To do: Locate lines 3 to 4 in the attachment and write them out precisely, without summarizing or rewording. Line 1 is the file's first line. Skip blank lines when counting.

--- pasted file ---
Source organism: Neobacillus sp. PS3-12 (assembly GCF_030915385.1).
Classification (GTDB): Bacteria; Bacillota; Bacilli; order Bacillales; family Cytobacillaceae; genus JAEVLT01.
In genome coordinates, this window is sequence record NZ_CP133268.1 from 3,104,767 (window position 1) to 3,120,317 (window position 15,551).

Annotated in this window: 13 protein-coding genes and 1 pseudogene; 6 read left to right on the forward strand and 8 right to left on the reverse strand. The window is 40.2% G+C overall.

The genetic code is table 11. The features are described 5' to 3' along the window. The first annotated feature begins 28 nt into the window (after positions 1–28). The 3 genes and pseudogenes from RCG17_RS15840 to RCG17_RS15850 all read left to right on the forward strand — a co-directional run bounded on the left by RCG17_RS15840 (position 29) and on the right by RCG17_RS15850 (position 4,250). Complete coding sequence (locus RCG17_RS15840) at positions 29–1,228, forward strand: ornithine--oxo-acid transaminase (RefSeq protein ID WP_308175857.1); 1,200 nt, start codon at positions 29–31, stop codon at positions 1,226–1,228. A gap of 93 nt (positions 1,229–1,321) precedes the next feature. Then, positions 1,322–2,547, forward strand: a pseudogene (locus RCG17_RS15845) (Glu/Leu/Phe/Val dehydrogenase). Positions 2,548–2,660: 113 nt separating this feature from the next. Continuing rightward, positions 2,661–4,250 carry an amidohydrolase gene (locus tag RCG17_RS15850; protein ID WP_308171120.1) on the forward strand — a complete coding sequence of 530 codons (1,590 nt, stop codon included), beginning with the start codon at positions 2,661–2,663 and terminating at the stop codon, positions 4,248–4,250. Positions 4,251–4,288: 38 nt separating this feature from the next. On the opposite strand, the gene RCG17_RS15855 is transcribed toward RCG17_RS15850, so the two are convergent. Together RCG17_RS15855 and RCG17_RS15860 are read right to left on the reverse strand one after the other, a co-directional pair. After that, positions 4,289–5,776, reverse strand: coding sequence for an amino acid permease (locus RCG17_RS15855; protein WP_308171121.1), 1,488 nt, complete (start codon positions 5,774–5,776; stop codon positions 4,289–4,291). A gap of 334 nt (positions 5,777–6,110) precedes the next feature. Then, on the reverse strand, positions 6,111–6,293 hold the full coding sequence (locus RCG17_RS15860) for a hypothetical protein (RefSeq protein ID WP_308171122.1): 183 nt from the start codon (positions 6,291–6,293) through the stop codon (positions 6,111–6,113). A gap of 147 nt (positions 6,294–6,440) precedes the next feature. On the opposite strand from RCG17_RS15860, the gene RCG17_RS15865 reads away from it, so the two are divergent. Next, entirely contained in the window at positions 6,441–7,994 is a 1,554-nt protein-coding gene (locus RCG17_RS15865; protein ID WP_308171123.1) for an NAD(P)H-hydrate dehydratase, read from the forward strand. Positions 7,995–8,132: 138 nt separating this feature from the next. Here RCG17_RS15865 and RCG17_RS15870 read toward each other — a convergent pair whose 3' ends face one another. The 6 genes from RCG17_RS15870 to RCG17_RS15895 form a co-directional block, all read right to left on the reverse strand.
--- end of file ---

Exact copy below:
In genome coordinates, this window is sequence record NZ_CP133268.1 from 3,104,767 (window position 1) to 3,120,317 (window position 15,551).

Annotated in this window: 13 protein-coding genes and 1 pseudogene; 6 read left to right on the forward strand and 8 right to left on the reverse strand. The window is 40.2% G+C overall.